Wednesday, May 18, 2011

Time for the Chambers of Commerce to put their mouths where their money is: Higher Education

This morning's LV Sun and RJ both report on negotiations that have begun in Carson City among legislative leaders over an alternative budget to the Governor's proposals. The Democratic majority needs a few Republican votes to support its revenue reform package while the Republican minority in both houses is insisting that the agenda of the Las Vegas Chamber of Commerce be enacted to reduce state expenditures.

Whats aggravating, and little commented upon in the reporting, is that the major Chambers of Commerce in Nevada -- including the largest and most influential Las Vegas Chamber; the smaller and more brazen Reno-Sparks Chamber of Commerce (which this week put out a brand-new list of 25 "demands" to be met before its well-heeled lobbyists will support a balanced approach to the state budget); and the less ideological and more pragmatic Henderson Chamber of Commerce-- have all already explicitly expressed support for more adequate public investment in higher education.

[The Reno-Sparks Chamber has even gone so far as to call academic research a "model public-private partnership," which is inaccurate in that there is no private developer or business patron for most research; the tens of millions of dollars of grants generated by researchers at UNR, UNLV and DRI result from the initiative and competitive success of the faculty. But more on that another time.]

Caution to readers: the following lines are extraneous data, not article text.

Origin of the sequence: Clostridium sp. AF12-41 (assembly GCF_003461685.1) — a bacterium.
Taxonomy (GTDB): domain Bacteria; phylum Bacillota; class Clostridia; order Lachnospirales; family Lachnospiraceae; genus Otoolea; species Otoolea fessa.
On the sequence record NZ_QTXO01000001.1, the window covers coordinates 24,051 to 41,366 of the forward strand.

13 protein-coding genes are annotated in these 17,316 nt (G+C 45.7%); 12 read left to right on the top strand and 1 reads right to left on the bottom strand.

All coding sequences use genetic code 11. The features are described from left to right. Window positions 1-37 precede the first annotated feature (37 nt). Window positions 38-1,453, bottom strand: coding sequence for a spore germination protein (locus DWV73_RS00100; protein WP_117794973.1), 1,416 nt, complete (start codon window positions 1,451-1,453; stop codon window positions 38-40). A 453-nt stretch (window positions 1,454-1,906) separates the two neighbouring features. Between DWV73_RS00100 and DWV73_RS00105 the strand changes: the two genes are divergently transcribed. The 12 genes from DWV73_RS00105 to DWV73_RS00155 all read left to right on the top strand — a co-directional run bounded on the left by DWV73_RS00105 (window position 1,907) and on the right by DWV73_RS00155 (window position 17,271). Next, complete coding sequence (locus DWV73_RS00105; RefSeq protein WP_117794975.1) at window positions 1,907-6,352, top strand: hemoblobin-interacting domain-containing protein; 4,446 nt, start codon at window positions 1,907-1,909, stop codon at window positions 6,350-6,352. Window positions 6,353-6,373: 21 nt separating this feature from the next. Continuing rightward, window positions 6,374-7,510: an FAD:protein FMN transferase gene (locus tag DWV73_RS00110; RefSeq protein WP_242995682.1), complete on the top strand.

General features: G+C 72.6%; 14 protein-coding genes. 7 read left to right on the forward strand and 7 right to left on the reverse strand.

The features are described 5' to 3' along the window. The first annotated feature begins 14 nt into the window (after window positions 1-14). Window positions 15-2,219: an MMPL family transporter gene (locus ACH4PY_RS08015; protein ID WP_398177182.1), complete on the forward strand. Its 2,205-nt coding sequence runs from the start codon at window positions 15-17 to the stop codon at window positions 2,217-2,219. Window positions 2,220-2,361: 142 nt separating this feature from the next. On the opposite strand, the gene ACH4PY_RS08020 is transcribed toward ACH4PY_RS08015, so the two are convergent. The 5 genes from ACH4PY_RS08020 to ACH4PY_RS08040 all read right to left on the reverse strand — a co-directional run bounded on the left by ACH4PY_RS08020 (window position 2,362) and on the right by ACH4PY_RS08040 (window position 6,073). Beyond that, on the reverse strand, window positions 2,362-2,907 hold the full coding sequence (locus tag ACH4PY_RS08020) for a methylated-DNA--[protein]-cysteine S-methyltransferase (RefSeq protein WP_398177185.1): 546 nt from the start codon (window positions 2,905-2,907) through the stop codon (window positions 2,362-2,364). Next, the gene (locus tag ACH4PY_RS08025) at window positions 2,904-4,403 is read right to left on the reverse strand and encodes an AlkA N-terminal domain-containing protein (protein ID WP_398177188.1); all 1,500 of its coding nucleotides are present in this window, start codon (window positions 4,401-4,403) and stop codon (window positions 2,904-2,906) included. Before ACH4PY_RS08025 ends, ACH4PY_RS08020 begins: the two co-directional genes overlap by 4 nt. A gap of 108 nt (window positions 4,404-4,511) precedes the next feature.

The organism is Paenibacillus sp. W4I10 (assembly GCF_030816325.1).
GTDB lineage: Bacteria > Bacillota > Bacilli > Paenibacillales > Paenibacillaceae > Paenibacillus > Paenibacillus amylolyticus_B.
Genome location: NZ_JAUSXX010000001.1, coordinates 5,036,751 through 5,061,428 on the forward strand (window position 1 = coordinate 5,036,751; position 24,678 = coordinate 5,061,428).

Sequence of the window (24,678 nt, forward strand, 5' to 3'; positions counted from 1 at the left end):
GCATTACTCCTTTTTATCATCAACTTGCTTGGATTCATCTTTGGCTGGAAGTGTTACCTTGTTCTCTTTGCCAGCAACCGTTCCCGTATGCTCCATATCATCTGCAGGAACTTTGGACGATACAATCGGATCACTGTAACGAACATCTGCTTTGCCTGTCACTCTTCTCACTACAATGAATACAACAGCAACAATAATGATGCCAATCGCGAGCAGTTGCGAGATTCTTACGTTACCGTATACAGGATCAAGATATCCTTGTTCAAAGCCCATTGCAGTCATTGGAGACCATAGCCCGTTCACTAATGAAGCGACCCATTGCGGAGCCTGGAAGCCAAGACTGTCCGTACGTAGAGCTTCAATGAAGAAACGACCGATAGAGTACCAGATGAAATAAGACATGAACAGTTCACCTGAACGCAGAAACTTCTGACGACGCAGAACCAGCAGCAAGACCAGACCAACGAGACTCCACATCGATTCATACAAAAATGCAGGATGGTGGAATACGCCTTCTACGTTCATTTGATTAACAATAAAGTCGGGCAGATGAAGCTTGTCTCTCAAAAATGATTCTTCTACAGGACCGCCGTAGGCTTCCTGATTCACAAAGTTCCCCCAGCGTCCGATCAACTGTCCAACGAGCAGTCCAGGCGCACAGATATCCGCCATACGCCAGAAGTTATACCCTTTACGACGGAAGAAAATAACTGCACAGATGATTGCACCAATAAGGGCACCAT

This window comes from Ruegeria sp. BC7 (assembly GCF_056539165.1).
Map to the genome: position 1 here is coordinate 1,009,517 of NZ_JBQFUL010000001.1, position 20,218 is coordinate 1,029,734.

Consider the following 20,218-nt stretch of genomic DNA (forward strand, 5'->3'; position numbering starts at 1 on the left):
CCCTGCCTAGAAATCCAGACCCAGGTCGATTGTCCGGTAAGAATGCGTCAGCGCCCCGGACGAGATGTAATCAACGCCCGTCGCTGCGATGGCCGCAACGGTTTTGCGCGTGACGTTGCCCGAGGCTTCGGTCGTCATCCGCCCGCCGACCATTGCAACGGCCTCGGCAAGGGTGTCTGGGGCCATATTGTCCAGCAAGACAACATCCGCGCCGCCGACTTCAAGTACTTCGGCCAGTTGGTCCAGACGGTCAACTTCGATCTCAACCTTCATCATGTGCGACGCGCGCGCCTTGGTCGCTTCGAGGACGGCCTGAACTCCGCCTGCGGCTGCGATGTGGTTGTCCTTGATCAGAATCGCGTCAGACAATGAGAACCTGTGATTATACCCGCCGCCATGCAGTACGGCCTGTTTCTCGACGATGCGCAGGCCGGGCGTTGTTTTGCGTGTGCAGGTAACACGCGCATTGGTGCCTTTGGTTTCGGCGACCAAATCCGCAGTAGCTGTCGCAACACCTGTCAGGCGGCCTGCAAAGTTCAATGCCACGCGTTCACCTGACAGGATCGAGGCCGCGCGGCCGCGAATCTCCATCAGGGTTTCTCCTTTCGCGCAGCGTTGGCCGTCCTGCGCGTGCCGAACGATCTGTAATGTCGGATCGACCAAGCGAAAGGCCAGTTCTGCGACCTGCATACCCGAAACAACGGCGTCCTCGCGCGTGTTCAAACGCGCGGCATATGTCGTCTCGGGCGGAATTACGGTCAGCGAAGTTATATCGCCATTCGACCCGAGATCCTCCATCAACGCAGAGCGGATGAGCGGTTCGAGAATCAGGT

The necessary state investment, of course, would require additional state revenue. Not a great deal of it but enough to match the sacrifice of students and faculty, and to enact the System's "4-point plan" to do more than merely keep the doors open but instead expand and improve access to quality higher education and support innovative research for a state that is desperately in need of both.

What is worth considering now is how those harmed by the repeated tactical manoeuvre by the Chamber to "move the goal posts," ie to change what amount to its demands before it will end its concerted opposition to revenue reform are not those whom the Chamber seems to consider the state's problem, such as firefighters, police or K-12 teachers. Those harmed by what has been called this "live hostage situation" are students, the needy and the ill. Who of course have nothing to do with local government collective bargaining rights.

But even if one accepts the the Chambers' insistence on viewing public services solely in terms of those who deliver services rather than those who benefit from them, then they are still targeting precisely those whom they ought to be supporting. After all, there is no collective bargaining for state public service workers, and health coverage for state public service workers and their families have been cut significantly already and converted into a catastrophic-coverage-only, high deductible health plan.

Even more self-defeating for the Nevada economy is the Chambers' opposition to revenue reform in light of its vocal support for higher education -- where all the changes that the Chamber and the Governor are seeking have been standard procedures for decades and even more efficiencies and streamlining has been carried out already in the past few years.

The Higher Education budget that will be closed today is a good opportunity for the Chamber to put, as it were, its mouth where its money is. It has voiced strong support for both higher education as a value to society and for the way higher education does business. Now it is time to support adequate state investment to support it, without which reforms and economic development will be irremediably harmed.

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